Tips for Mentees
Tips for Mentees in the Department of Anesthesiology
- Remember that you own your development, your mentor doesn't. It's up to you to identify objectives as well as keep the relationship focused and moving forward.
- Be prepared to ask for specific advice on your skill set, ideas, plans, and goals. The more specific you are, the easier it will be for your mentor to respond.
- Use active listening skills in discussions with your mentor. Relax and maintain eye contact, and face the person and open your posture. Paraphrase information conveyed to you to test your understanding, ask for clarification of information that seems vague, request verification of your perceptions, and summarize information discussed to insure comprehension of discussion and establish a basis for future discussions.
TOPICS AND STRATEGIES FOR MENTORING CONVERSATIONS
What follows are suggestions. Mentors are not expected to always be the expert or best source of information on relevant topics. Understanding this, the mentee might ask, "Whom would you approach to find out about...?" or "How do you go about finding the best ideas on ...?" or "What have you learned about...?" Potential topics to discuss with your mentor are noted below.
- Discussing personal/professional goals related to instruction and courses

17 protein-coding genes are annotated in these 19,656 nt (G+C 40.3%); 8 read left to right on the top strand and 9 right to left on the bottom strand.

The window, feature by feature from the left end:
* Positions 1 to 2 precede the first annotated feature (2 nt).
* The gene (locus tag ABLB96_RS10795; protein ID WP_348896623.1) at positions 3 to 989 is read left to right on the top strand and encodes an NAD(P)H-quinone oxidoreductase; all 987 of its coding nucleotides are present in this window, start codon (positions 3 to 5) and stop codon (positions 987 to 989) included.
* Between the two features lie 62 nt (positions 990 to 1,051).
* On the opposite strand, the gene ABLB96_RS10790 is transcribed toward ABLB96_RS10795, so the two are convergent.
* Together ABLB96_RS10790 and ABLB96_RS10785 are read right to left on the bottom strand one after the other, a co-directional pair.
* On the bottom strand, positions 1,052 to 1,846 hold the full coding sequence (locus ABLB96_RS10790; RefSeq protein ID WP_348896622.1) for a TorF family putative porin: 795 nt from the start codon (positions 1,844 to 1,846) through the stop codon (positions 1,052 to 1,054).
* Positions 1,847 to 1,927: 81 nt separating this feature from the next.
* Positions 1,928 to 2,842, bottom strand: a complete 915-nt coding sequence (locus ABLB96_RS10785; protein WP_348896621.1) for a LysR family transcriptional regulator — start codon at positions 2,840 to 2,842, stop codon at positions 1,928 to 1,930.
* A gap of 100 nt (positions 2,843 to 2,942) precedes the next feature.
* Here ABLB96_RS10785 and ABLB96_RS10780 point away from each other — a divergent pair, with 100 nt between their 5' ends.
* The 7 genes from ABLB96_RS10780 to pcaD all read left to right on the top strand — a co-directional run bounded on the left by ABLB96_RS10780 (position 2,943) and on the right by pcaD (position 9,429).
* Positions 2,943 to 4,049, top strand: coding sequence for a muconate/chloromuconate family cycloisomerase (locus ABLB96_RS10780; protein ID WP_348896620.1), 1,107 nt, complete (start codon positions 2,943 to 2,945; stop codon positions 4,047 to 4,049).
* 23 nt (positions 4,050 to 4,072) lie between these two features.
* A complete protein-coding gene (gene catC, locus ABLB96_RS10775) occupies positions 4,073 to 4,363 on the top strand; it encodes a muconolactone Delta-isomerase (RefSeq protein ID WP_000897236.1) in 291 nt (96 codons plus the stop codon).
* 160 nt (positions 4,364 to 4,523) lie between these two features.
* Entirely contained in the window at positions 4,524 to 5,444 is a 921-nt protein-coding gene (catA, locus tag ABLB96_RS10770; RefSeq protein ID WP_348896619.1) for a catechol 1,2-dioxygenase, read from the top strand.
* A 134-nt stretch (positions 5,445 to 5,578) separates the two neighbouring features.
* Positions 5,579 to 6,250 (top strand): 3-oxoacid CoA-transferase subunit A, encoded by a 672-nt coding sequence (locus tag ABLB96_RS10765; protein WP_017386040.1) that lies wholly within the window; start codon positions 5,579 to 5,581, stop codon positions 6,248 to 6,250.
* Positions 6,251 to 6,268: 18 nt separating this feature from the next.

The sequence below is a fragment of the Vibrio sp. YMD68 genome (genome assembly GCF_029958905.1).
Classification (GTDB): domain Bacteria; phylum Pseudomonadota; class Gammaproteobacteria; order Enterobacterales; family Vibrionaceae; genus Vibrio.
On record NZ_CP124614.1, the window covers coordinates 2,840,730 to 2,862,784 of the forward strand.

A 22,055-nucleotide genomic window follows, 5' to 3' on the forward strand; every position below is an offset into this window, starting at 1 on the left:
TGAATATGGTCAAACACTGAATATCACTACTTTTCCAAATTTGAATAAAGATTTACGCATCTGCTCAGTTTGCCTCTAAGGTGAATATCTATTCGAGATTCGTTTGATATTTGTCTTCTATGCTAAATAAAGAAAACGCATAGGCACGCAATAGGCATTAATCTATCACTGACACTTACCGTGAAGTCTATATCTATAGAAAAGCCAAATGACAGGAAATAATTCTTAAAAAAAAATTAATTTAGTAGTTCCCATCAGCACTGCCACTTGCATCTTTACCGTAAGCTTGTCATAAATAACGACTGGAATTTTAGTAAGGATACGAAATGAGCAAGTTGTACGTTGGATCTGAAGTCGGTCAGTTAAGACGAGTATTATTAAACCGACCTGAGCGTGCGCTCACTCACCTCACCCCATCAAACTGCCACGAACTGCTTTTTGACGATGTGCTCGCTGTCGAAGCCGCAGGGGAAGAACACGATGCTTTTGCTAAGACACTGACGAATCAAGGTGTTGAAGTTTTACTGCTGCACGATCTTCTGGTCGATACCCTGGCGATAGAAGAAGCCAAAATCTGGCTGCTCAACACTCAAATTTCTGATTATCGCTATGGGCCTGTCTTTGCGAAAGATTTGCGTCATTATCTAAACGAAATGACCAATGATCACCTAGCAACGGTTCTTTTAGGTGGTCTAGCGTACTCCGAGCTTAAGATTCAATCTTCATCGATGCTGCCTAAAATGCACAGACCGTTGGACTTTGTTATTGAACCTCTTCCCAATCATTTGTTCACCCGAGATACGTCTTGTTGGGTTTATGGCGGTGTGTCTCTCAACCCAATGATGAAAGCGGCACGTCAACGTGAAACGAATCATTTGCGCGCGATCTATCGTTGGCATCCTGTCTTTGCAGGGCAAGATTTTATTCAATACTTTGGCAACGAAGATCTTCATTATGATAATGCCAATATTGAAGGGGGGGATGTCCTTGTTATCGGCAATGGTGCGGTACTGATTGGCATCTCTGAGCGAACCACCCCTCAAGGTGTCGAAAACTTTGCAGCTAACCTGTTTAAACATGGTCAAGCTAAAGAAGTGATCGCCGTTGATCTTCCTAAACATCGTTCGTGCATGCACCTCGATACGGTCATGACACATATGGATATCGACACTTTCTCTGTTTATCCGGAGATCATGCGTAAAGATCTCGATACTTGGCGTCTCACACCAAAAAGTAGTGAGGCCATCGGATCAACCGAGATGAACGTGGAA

- Drafting long-range plans for teaching
- Evaluating personal goals in relation to teaching
- Clarifying departmental expectations about service
- Gaining perspective on committee service with campus partners, and outside our campus
- Integrating service with clinical and academic interests
- Making contacts in the department, with on campus partners, and off campus to participate in service activities
Departmental and on campus Relations
- Meeting faculty from other departments, notably surgery departments
- Using the mentor as a sounding board about the various roles the mentee is asked to take up as part of departmental and/or campus citizenship
- Managing sensitive interpersonal exchanges with colleagues
- Developing an appropriate level of campus visibility
Time Management and clinical service
- Opportunities to expand clinical skills and/or develop clinical expertise
- Developing a realistic workload
- Becoming comfortable saying "No" to requests that take time away from goals
- Prioritizing career goals and outside opportunities
- Balancing family and career goals
Research and Publication
- Identifying possible research/writing projects and the sequence of tackling them
- Compiling a list of resources to support research, including staff, co-researchers, etc.
- Setting guidelines for reviewing progress on research endeavors
- Identifying time for research/writing; using time productively
- Developing a long-range research/writing plan (topic/questions, proposed studies, intended outcomes, potential funding sources, grand development, timeliness)
- Discussing an article submitted for publication
Oct 23, 2012